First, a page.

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Wednesday, 30th September 2009

Redesigned PubMed Goes Live & Getting to Know Rapid Research Notes

The PubMed redesign that we first posted about in May of this year is now live. You can access the database here.

The NLM Technical Bulletin has a complete and detailed overview with screenshots to illustrate various features.

From the Overview:

NLM is pleased to announce a redesign of the PubMed interface. While retaining the robust functionality, the interface was simplified to make it easier to use while promoting scientific discovery.

Please note that search processing, including Automatic Term Mapping, has not changed.

The PubMed homepage has been streamlined, requiring less effort to find resources. The new homepage includes an NCBI Header, Search Bar, and Footer that are common to all PubMed pages.

Also, late last month (August, 2009) the National Center for Biotechnology Information (NCBI) introduced Rapid Research Notes.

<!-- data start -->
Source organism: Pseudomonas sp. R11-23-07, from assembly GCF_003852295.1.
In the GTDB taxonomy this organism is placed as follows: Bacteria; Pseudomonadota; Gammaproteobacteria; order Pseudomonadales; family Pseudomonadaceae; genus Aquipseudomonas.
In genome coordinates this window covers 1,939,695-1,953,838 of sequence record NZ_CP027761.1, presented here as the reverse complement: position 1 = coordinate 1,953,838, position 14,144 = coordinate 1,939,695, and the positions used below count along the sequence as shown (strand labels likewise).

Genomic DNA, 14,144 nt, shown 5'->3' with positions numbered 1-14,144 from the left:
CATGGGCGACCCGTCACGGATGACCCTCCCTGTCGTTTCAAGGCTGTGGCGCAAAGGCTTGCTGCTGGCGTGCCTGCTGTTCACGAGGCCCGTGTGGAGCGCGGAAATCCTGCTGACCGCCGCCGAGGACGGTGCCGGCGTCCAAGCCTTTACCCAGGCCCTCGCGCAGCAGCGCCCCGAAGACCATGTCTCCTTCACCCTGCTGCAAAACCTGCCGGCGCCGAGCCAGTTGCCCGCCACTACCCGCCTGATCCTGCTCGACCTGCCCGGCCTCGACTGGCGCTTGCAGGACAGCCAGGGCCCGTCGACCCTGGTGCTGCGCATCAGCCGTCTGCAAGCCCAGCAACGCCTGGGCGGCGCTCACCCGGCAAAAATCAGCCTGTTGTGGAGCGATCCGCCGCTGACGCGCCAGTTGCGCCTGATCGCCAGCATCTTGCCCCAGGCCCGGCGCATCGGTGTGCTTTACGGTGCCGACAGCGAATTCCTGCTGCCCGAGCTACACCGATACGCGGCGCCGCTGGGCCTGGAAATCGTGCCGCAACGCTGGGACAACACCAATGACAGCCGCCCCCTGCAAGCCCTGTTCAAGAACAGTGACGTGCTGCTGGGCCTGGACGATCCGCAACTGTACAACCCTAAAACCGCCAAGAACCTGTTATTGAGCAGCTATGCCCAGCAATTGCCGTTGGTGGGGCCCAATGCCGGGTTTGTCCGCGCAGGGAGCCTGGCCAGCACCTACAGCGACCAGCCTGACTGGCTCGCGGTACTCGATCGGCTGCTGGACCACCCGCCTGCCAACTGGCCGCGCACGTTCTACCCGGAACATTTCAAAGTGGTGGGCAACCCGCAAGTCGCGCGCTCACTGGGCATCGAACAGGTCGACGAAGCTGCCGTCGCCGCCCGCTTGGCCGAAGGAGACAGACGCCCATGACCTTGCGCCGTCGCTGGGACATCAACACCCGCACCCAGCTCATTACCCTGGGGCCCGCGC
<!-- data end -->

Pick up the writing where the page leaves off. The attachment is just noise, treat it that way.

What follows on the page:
From the Web Site:

The National Center for Biotechnology Information (NCBI), a division of the National Library of Medicine (NLM) at NIH, is a national resource for molecular biology information and as such has a mandate to develop new products and services to meet the needs of the biomedical research community. Upon the recommendation of public advisors, NCBI developed an archival service to support research shared through new venues for rapid communication enabled by the internet. Introduced in August 2009, the archive, called Rapid Research Notes (RRN), allows users to access and cite research that is provided through participating publisher programs designed for immediate communication.

The RRN archive was prompted in part by the spring 2009 worldwide outbreak of H1N1 influenza and the call for a means to quickly share research information about this critical and emergent public health threat. To address the influenza information sharing need, the Public Library of Science developed PLoS Currents Influenza, the first collection being archived in RRN. NCBI expects the RRN archive to expand over time to include additional collections in other biomedical fields and other critical topics.

Source: NCBI/NLM
Hat Tip: L.S.

See Also: Beyond PubMed: Other Free-Access Biomedical Databases


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